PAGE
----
COVID-19: Local Government Response (Making the Case)

Sorry We're Closed

Small businesses across the nation are feeling the negative effects of the COVID-19 pandemic, especially the social restrictions it necessitates. Until the public health crisis subsides, front-line decisions made by municipalities remain vital, and Main Street programs and other community stakeholders need to help make the case for an economic response on the local level that directly supports merchants, struggling to know what tomorrow holds. The question remains, how?

First, it is important to acknowledge that local officials are not exempt from the angst felt throughout communities across the country. They are seeking to identify the most equitable and impactful response to mitigate economic disruption, as well as concerned about their own financial capacity to help small businesses and working families weather the storm.

Nonetheless, key stakeholders must rally together, and community testimonials have indicated that when business owners and/or leaders join alongside one another for a “unified ask,” the response from local government can often equal the power behind the request. By forming a coalition, advocates can encourage place-based governance that focuses on collective action while emphasizing that proactive measures taken to support small businesses serve as a worthwhile investment.

The restaurants, bars, specialty shops, hardware stores and other mom and pop shops that create jobs and lend unique character to our cities are at severe economic risk right now. The places that have protected their Main Streets will have a decisive competitive advantage as we return to normalcy. – Richard Florida and Steven Pedigo, How Our Cities Can Reopen after the COVID-19 Pandemic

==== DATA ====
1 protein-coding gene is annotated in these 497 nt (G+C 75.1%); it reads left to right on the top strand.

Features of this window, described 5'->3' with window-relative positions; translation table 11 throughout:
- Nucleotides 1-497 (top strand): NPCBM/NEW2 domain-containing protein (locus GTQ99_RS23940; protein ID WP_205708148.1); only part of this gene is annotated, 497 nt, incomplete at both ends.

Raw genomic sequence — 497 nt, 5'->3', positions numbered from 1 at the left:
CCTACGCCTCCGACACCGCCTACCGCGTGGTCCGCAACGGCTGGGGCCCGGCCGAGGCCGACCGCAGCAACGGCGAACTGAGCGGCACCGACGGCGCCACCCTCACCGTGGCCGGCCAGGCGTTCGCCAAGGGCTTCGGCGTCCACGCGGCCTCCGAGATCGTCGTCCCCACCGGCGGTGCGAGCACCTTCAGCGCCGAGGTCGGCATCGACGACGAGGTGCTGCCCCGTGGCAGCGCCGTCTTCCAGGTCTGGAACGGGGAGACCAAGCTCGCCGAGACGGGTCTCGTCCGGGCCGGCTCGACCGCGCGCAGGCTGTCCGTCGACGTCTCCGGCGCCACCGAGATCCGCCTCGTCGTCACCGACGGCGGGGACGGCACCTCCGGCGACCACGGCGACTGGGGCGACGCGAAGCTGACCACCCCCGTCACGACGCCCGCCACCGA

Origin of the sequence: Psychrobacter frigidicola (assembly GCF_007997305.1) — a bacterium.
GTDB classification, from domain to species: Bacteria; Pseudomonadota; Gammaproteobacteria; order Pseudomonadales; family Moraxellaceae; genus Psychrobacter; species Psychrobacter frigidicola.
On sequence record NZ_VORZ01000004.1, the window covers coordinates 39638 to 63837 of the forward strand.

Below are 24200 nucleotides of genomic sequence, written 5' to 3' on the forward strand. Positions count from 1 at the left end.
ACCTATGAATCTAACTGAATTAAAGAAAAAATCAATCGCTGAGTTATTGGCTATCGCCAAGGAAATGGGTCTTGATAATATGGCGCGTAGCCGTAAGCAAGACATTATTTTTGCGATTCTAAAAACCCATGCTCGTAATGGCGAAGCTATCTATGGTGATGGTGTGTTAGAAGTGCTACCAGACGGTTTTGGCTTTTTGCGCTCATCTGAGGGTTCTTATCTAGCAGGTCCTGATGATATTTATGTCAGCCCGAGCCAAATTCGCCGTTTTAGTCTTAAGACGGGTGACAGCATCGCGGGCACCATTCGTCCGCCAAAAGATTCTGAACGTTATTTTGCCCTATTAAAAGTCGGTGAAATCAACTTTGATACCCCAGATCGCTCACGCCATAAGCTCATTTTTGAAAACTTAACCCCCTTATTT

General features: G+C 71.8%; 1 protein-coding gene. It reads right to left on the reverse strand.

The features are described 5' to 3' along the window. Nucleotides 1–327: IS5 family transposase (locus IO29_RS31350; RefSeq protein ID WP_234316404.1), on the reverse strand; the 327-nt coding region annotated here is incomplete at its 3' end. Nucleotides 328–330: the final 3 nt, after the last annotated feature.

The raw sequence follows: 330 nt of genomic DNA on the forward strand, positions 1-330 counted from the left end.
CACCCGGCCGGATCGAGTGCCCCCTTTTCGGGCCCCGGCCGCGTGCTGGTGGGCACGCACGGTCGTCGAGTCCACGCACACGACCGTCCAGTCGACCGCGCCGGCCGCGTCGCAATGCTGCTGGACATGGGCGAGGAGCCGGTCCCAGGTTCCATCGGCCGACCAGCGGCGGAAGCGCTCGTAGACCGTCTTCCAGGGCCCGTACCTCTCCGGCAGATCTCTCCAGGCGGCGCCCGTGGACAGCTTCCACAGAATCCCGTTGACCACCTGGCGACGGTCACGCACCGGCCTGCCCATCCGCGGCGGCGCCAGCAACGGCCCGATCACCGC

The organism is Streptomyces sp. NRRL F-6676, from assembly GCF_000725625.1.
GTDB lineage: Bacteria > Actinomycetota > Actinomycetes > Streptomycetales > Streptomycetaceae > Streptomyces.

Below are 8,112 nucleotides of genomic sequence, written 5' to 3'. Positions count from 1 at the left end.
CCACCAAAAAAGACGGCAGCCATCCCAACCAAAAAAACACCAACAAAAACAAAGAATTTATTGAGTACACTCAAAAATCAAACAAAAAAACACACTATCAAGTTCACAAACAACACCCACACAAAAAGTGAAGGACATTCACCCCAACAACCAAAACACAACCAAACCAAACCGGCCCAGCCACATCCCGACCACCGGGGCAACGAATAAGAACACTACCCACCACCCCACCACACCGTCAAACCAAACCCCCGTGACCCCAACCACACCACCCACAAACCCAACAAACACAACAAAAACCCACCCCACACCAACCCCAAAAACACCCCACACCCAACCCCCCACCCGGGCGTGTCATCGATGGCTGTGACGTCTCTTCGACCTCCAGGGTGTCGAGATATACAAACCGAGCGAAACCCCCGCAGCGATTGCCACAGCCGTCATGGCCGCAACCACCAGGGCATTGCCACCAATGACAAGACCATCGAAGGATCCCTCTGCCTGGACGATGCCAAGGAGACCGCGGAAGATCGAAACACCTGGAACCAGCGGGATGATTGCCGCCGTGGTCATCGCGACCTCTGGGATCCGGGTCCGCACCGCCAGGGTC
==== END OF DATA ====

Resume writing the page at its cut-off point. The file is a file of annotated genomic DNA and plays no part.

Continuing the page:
Small businesses need to survive. As the backbone of our communities and local economies, it is time that local officials offer them a lifeline. Recovery efforts will be less challenging for localities if actions are taken now to alleviate the burden and uncertainty as merchants face drops in revenues and mandatory closures to help curb the spread of COVID-19.

Here are a few examples of how localities are supporting and promoting businesses during this sensitive period:

  • The city of Danville determined that restaurants may defer the payment of their February meals tax collection for one month with no penalty. The same offer applies to hotels and their occupancy and room night taxes.
  • The town of South Hill notified residents and businesses that water and sewer charges will be reduced by 20% through the month of May, and customers will not be disconnected for failure to pay, plus late charges are waived.
  • Given that small businesses struggle to build up cash reserves that will help get them through a rough patch, various localities, in coordination with Main Street programs, are developing no-interest (emergency) loan pool programs for small businesses owners that offer quick sources of cash flow.
  • The city of Fredericksburg (Economic Development and Tourism Department) has been developing a website that includes a directory on what businesses are doing during the COVID-19 crisis, as well as other “local” promotions.
  • The city of Harrisonburg helped to create and install “quick pick up” signage throughout downtown, as well as great “Think Local” signs through its tourism office to bolster awareness and support.

Harrisonburg Signage 2Harrisonburg Signage 1